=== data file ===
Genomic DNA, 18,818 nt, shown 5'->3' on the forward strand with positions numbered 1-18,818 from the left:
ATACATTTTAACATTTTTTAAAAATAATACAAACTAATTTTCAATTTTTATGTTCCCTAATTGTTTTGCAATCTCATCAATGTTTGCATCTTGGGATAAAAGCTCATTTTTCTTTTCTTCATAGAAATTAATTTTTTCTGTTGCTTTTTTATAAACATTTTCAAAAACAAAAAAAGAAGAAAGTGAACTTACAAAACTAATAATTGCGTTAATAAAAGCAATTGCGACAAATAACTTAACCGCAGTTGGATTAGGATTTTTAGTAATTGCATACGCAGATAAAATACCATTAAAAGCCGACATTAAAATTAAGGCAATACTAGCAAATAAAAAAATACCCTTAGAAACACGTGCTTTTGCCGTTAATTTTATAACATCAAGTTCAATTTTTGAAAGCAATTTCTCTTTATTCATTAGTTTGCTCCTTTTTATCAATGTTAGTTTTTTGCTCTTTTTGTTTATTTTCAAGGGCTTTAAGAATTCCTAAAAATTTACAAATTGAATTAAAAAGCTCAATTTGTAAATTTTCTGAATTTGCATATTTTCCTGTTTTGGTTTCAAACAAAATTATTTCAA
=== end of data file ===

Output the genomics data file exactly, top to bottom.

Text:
Genomic DNA, 18,818 nt, shown 5'->3' on the forward strand with positions numbered 1-18,818 from the left:
ATACATTTTAACATTTTTTAAAAATAATACAAACTAATTTTCAATTTTTATGTTCCCTAATTGTTTTGCAATCTCATCAATGTTTGCATCTTGGGATAAAAGCTCATTTTTCTTTTCTTCATAGAAATTAATTTTTTCTGTTGCTTTTTTATAAACATTTTCAAAAACAAAAAAAGAAGAAAGTGAACTTACAAAACTAATAATTGCGTTAATAAAAGCAATTGCGACAAATAACTTAACCGCAGTTGGATTAGGATTTTTAGTAATTGCATACGCAGATAAAATACCATTAAAAGCCGACATTAAAATTAAGGCAATACTAGCAAATAAAAAAATACCCTTAGAAACACGTGCTTTTGCCGTTAATTTTATAACATCAAGTTCAATTTTTGAAAGCAATTTCTCTTTATTCATTAGTTTGCTCCTTTTTATCAATGTTAGTTTTTTGCTCTTTTTGTTTATTTTCAAGGGCTTTAAGAATTCCTAAAAATTTACAAATTGAATTAAAAAGCTCAATTTGTAAATTTTCTGAATTTGCATATTTTCCTGTTTTGGTTTCAAACAAAATTATTTCAA